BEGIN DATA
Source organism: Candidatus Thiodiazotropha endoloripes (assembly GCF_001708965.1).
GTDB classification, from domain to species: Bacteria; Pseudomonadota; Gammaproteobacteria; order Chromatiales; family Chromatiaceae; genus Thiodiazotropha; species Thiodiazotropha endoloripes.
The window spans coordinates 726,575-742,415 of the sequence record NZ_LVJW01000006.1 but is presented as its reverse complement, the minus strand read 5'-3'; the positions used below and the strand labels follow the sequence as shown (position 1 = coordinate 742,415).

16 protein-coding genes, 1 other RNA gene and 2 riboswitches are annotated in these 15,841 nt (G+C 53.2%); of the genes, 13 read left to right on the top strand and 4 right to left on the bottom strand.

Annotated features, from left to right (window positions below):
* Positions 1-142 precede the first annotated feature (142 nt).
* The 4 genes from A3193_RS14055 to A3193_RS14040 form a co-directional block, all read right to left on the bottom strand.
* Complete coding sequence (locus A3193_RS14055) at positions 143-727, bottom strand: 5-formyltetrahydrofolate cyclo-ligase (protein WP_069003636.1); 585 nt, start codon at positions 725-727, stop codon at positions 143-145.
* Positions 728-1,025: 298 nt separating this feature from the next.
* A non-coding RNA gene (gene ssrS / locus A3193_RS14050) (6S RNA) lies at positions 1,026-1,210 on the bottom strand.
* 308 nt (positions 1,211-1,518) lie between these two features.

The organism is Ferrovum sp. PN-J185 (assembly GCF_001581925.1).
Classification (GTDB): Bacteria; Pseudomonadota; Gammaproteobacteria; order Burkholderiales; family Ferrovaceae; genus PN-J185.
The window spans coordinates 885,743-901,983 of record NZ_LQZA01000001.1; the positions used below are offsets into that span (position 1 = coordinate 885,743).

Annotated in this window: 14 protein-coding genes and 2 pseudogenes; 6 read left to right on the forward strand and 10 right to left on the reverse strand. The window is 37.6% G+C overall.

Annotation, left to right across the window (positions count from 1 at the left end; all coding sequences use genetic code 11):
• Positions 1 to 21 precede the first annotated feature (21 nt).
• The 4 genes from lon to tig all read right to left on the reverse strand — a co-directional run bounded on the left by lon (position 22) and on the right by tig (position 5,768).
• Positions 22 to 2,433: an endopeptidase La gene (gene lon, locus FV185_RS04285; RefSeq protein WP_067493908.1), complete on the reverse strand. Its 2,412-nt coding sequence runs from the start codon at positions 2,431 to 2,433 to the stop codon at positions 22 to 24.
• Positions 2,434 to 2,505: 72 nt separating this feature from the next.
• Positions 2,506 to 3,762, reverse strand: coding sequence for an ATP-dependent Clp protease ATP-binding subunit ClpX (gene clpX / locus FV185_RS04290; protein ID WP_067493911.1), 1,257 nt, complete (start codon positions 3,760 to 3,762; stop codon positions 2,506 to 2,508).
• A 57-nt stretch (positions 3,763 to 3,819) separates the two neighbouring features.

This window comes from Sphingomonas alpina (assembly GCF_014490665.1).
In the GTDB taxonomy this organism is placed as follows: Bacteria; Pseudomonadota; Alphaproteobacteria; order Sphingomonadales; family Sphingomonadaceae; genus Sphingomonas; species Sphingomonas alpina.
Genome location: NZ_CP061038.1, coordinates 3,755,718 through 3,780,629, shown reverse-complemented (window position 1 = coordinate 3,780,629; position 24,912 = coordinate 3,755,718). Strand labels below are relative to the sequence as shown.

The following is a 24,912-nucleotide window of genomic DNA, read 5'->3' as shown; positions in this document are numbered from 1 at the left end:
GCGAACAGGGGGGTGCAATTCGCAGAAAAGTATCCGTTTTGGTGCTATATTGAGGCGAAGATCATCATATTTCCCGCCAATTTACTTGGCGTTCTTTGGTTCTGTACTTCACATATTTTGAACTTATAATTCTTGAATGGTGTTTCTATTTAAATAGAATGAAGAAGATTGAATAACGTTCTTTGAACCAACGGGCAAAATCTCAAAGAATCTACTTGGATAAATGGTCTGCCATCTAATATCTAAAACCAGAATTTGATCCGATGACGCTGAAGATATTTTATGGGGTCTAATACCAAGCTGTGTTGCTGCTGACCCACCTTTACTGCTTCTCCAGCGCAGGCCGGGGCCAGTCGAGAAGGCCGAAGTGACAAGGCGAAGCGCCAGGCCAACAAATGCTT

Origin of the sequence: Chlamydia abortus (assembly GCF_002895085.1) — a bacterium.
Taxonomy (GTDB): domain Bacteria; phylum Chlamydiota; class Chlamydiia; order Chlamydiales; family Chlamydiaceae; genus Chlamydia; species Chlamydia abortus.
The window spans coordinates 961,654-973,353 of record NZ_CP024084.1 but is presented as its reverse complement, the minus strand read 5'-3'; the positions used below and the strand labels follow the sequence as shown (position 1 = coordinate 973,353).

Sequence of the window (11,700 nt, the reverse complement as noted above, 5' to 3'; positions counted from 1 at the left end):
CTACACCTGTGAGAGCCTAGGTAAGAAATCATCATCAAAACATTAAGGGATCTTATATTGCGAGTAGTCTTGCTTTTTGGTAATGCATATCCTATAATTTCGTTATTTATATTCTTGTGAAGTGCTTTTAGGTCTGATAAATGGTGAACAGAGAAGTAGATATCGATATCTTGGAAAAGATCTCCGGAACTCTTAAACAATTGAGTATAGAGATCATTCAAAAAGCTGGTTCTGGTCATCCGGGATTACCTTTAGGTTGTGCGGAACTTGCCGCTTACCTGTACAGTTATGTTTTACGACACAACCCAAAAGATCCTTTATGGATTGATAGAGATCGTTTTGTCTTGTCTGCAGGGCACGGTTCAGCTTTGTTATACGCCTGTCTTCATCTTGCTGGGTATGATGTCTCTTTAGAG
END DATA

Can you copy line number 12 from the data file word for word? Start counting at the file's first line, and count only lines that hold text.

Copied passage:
The organism is Ferrovum sp. PN-J185 (assembly GCF_001581925.1).